Small businesses could use AI to help create more accurate sales forecasts, for instance, while also deepening customer relationships and building the human connection by offering more relevant recommendations of new products and services online. Contact centers could use it to provide faster troubleshooting through the channels customers prefer.
Analytics and AI can also help make your operations more efficient. For example, GPS software can help small businesses streamline their fleet management with easy-to-use tools that can analyze performance to help cut costs, increase productivity, simplify maintenance and promote safety.
3. Incentivize your workforce, wherever they are
Cutting back on employee benefits may feel like a possible response to small business inflation, but the Bank of America survey shows a majority are offering additional benefits and perks to attract new talent (51%) and retain employees (53%).5
One way to do this is to offer greater flexibility on where their jobs get done. In fact, data from Payscale found 31% of businesses are adopting hybrid work models, perhaps because 51% said they were experiencing resistance around returning to offices.
Allowing some degree of remote work could widen the scope of talent available to hire, with reduced salary expectations. Recruiting firm Robert Half found roughly one in three U.S. workers would be willing to earn less for the opportunity to work remotely. The average reduction they would be willing to accept was 18%.
A mobile-first, cloud-based phone system supports a decentralized workforce by ensuring everyone stays connected, even when some employees are on the go between the office, home or another location. Technology can help foster virtual collaboration to ensure efficient and effective remote work.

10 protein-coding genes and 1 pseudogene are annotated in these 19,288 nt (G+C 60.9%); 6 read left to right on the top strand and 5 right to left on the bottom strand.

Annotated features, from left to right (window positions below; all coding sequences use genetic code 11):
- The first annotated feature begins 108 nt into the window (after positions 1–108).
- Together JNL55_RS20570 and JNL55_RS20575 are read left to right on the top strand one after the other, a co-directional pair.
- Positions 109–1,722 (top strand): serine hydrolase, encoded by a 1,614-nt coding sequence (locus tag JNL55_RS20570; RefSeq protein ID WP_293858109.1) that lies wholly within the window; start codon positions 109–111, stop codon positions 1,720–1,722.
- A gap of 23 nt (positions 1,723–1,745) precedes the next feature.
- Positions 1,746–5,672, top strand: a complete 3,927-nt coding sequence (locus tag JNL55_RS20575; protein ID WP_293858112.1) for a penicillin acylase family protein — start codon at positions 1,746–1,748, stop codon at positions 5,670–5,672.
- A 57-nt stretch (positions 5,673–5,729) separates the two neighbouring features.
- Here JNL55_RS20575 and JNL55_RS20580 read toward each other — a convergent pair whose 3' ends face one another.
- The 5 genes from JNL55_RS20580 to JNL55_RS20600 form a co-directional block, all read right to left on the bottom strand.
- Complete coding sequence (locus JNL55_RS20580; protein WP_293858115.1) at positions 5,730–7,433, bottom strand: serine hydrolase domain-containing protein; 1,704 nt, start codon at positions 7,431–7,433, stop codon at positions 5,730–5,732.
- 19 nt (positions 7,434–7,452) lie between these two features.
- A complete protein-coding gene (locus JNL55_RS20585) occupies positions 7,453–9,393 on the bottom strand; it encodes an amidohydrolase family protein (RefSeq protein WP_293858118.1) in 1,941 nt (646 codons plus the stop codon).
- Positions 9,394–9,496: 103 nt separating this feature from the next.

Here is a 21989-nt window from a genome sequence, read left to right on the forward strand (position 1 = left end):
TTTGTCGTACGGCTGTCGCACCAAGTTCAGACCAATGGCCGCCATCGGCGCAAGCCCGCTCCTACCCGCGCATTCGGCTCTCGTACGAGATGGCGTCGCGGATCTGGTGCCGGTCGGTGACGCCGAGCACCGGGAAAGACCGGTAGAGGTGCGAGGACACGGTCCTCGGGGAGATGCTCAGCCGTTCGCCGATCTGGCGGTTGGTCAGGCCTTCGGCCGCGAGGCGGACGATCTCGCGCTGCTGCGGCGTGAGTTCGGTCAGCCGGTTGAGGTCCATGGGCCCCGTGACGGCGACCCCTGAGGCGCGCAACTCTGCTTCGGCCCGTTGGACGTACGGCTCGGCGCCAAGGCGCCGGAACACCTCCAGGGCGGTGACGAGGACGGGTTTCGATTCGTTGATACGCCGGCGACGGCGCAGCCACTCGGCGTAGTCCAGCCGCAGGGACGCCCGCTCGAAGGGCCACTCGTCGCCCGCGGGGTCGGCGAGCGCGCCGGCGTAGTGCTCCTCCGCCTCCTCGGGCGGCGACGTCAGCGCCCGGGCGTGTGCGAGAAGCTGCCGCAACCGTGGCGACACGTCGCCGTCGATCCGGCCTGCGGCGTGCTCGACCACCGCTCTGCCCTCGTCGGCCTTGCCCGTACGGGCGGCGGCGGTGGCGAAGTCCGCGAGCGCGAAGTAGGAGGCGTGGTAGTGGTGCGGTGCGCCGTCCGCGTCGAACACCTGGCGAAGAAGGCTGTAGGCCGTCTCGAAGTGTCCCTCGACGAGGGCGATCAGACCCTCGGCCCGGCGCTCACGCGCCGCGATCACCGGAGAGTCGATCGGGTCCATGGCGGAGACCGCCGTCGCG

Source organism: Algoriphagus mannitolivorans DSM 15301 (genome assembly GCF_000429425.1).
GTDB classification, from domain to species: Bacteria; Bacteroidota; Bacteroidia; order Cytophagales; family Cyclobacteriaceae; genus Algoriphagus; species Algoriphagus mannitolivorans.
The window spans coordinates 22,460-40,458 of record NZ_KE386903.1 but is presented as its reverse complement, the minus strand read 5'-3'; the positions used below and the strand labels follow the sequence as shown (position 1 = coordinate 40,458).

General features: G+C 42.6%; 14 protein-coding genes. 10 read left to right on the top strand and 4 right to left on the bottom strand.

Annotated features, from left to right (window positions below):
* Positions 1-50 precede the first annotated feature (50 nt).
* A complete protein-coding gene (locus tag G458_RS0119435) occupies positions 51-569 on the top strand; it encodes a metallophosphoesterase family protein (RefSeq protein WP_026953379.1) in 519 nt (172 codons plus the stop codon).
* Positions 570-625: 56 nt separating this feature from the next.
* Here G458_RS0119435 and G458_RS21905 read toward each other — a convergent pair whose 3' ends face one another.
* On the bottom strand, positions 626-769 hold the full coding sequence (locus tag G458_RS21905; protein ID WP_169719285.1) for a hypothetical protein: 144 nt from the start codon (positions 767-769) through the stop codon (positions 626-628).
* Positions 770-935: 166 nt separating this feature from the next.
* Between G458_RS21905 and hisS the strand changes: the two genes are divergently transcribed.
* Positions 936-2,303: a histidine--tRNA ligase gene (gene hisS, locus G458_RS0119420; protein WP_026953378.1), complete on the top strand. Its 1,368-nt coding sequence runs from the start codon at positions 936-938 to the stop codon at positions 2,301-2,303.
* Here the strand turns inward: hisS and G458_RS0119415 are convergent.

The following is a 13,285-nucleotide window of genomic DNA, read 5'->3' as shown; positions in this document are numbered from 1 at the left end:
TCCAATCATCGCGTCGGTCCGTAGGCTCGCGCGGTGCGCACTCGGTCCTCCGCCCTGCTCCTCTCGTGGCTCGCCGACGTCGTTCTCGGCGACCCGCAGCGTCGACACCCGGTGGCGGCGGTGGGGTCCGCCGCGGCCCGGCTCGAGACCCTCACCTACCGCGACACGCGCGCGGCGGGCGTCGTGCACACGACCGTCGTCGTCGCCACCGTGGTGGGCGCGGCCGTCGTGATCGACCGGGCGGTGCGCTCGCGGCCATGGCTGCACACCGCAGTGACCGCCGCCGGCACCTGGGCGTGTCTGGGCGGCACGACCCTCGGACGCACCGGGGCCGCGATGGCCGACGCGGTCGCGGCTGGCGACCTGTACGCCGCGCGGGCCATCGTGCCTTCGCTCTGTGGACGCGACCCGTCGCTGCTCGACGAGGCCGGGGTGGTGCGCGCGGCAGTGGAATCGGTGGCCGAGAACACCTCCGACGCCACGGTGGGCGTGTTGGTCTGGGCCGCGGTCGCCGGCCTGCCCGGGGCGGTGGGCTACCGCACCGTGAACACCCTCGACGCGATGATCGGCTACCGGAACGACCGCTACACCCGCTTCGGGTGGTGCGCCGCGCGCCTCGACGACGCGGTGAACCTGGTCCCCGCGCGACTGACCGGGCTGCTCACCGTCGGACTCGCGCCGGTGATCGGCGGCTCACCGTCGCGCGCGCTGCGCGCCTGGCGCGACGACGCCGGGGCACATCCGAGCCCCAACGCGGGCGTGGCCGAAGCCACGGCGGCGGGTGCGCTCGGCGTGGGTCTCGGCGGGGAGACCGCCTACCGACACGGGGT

4. Optimize your spending to maximize return on investment (ROI)
With inflation affecting small business owners everywhere, this is a great time to step back and evaluate your current technology spending and how working with the right provider could make a difference in what you can achieve.
Rather than paying separately for internet, voice and security tools, for instance, ask about bundles that include fast and reliable internet connectivity, with easy access to 24/7 technical support, to support the applications you need to efficiently run your small business.
Owners may hesitate to change their technology investments because they already have devices like phones deployed. A good provider will recognize this and make it easy to find out if you can bring existing phones over while shopping for new plans.
When looking to implement more technical solutions, small businesses should consider whether hiring internally is the best approach. Competition for IT staff is fierce—nearly three-quarters (74%) of U.S. firms reported difficulty finding suitable IT personnel. With a managed services partner, though, small businesses can get the expertise they need without adding additional headcount. It also frees up existing staff to work on more mission-critical tasks.
1 Bank of America, 2023 Small Business Owner Report, page 6.
2 Ibid, page 11.
3 Ibid, page 12.
5 Ibid, page 7.